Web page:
Is An Epic Investment Bad For Health Leaders’ Job Stability?

For quite some time now, the buzz has been that at least one EMR vendor was a safe bet for everyone involved. “No one ever got fired for choosing Epic” has begun to seem as obvious a sentiment as “No one ever got fired for choosing IBM” in hospital C-suites. And certainly, in previous times that was probably true.

But it’s beginning to look as though at least in some cases, Epic has not been as safe a choice as health execs had hoped. In fact, while it’s not exactly a fully-fledged trend, it’s worth noting that Epic-related costs and technical issues have led to job losses for hospital CIOs, as well as other operational leaders, in recent times.

Perhaps the most recent example of Epic-related job attrition took place earlier this month, when the chief information officer and chief operating officer of Denver Health Medical Center. According to the Denver Post, the two executives left their posts in the wake of major disagreements over the medical center’s big investment in an Epic EMR.

The Denver Post story reports that former Denver Health CIO Gregory Veltri was on the outs with CEO Arthur Gonzalez from the outset where Epic was concerned. Apparently, Veltri argued from the get-go that the Epic install costs — which he estimated could hit $300 million when the $70 million cost of dumping the center’s current EMR contract and doubling of its IT staff were computed — stood a chance of bankrupting the hospital. (Gonzalez, for his part, claims that the Epic installation is under budget at $170 million, and says that the system should go live in April.)

In another example of Epic-related turnover, the chief information officer at Maine Medical Center in Portland seems to have left his job at least in part due to the financial impact of the hospital’s $160 million Epic investment. Admittedly, the departure of CIO Barry Blumenfeld may also have been related to technical problems with the rollout which slowed hospital collections. This took place back in 2013, but it still seems noteworthy.

The spring of 2013 also saw the departure of Sheila Sanders, the chief information officer for Wake Forest Baptist Medical Center, in the midst of the medical center’s struggles to implement its own Epic system. While Wake Forest Baptist had spent a comparatively modest $13.3 million on direct Epic costs during its second quarter of fiscal 2012-13, the medical center had been socked by delays in revenue resulting to Epic rollout problems, including issues with billing, coding and collections.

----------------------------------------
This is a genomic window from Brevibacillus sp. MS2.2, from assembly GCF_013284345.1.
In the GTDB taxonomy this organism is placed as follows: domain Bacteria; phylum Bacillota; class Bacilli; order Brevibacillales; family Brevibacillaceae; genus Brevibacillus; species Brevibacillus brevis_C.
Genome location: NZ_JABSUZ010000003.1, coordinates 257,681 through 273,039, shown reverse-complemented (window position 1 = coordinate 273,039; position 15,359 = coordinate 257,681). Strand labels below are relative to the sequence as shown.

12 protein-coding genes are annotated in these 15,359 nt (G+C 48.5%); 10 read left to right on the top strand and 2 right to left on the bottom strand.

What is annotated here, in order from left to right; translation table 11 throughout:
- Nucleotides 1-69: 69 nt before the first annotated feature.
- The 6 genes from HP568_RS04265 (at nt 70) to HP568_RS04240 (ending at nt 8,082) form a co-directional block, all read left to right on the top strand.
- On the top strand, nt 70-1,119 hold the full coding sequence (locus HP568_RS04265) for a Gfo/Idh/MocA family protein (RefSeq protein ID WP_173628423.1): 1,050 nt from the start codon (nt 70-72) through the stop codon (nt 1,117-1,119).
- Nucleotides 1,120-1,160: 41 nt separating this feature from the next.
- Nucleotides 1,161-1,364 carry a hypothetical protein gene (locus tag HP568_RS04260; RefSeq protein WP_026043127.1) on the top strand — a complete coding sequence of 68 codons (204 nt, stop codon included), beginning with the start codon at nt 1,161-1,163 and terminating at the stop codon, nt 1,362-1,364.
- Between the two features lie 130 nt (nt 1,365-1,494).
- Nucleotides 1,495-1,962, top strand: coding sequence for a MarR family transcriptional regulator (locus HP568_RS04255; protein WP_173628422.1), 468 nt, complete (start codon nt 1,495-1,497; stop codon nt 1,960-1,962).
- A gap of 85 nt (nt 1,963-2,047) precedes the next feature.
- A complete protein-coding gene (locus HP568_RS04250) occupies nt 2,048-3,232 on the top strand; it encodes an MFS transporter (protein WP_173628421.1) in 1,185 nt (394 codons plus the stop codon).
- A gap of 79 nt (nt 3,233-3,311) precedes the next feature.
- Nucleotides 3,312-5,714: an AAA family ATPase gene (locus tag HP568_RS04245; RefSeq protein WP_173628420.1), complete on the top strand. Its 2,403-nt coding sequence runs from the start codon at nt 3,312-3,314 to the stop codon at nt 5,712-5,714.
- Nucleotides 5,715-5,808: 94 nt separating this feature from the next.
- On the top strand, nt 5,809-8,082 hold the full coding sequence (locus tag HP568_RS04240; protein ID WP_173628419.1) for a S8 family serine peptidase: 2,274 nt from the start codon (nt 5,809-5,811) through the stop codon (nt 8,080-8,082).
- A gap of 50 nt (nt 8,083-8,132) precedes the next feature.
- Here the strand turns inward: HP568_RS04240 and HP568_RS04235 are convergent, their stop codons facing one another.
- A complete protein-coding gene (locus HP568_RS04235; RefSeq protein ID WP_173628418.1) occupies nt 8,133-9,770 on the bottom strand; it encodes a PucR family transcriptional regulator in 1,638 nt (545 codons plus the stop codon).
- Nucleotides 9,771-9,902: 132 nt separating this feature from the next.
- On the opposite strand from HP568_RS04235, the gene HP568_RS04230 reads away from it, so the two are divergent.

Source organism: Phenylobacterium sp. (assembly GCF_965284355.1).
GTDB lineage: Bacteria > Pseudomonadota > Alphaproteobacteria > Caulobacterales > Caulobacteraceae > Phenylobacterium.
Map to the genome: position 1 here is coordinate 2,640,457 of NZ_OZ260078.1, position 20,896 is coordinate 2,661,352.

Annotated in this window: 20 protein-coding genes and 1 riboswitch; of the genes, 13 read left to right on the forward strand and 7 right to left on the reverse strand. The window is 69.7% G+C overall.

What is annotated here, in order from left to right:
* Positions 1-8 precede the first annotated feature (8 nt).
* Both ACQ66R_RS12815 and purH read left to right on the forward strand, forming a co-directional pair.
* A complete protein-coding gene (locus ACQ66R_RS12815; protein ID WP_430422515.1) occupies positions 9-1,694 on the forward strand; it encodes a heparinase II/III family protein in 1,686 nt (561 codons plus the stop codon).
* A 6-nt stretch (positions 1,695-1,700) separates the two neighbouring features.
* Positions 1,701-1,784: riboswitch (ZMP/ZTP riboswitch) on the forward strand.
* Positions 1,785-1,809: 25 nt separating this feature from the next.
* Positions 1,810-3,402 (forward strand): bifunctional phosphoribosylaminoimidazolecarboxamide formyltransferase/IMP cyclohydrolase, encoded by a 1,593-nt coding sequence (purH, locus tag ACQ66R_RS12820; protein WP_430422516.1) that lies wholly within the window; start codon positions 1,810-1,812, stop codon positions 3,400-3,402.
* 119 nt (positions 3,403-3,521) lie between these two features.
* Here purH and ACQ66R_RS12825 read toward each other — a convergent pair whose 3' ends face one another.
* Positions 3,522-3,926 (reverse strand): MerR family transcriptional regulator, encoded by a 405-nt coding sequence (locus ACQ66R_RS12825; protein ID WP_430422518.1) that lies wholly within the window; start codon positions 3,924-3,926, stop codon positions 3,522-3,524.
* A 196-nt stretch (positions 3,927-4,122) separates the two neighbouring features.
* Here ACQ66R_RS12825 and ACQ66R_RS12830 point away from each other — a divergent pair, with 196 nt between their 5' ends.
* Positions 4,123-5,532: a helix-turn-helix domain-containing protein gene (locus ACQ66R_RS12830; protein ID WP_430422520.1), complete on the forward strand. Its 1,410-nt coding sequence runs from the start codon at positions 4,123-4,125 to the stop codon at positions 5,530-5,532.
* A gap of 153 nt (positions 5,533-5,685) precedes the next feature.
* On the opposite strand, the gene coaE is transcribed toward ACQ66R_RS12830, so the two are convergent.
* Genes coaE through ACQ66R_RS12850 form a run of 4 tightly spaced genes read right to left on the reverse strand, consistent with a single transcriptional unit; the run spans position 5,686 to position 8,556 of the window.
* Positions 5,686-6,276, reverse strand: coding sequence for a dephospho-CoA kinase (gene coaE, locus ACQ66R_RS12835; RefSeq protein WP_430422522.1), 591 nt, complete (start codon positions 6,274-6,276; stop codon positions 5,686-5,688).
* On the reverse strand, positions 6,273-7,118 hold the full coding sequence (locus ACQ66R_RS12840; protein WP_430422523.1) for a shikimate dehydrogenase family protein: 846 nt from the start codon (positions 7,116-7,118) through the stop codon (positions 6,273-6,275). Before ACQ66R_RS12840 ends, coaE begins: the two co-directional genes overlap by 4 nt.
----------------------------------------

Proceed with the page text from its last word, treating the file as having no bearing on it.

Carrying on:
Wake Forest Baptist reported taking an $8 million hit that quarter due to “business-cycle disruptions (that) have had a greater-than-anticipated impact on volumes and productivity.” It also reported $26.6 million in lost margin due to reduced volume during go-live and post go-live Epic optimization.

Of course, a botched rollout can mean job insecurity no matter what EMR the hospital has chosen. For example, in May of 2014, Athens Regional Medical Center President and CEO James Thaw was apparently pressured out of office when the facility’s Cerner rollout went poorly. (After weeks of Cerner problems, the hospital’s staff voted 270-0 that they had “no confidence” in the hospital’s leadership. Gulp!) Somehow, Senior Vice President and CIO Gretchen Tegethoff kept her job, but my bet is that it was a close-run thing.

And to be fair, this is obviously a small, selected set of anecdotes about questionable Epic rollouts. They don’t prove that Epic is a CIO job killer or an ineffective EMR. But these stories do highlight the fact that while Epic investments might yield good things, rolling Epic out requires nerves of steel and flawless execution.

About the author

Anne Zieger

Anne Zieger

Anne Zieger is a healthcare journalist who has written about the industry for 30 years. Her work has appeared in all of the leading healthcare industry publications, and she's served as editor in chief of several healthcare B2B sites.


  • And these examples are just the ones that made the news. I wonder how other organizations keep their Epic troubles relatively secret. How did these make the news while others have not?

  • As you reported there were additional circumstances associated with some of these CIO’s resignation. Epic is an inclusive IT system that some times calls for a realignment of priorities, focus and attention.

    I would be interested in learning the details associated with Epic EHR that prompted these resignations. While a few CIO’s have resigned that does not speak to the international acceptance of Epic Systems. And did these CIO’s transition their professional talents to a different EHR at a competitive medical facility?

  • Curious; has anyone put together any sort of detailed analysis of the things that go wrong in EPIC (and other EHR) rollouts along with a ‘guide map’ of how to avoid them? Sure, some things are obvious, like doing a thorough analysis of numerous things including current and desired work flow, making personnel plans that include sufficient trainers and support, etc. I’m sure that there are EPIC experts out there that sell their services on the premise that they can avoid the issues, but I would think that collectively (even when no one owns up to what went wrong on some huge installation) there would be enough both for outside experts and EPIC experts to avoid the bulk of the problems.

    Which begs the question; why does it keep happening? Regardless of the vendor, we hear one horror story after another, as if somehow no one ever learns from prior failures. It just doesn’t make sense!


  • It would be interesting to see a complete set of box scores for EHR/EMR implementations. A summary of indsutry-wide wins, losses and stats with the level of detail and transparency found on the sports page.

    ps – Ron, love your ‘guide map’ idea!

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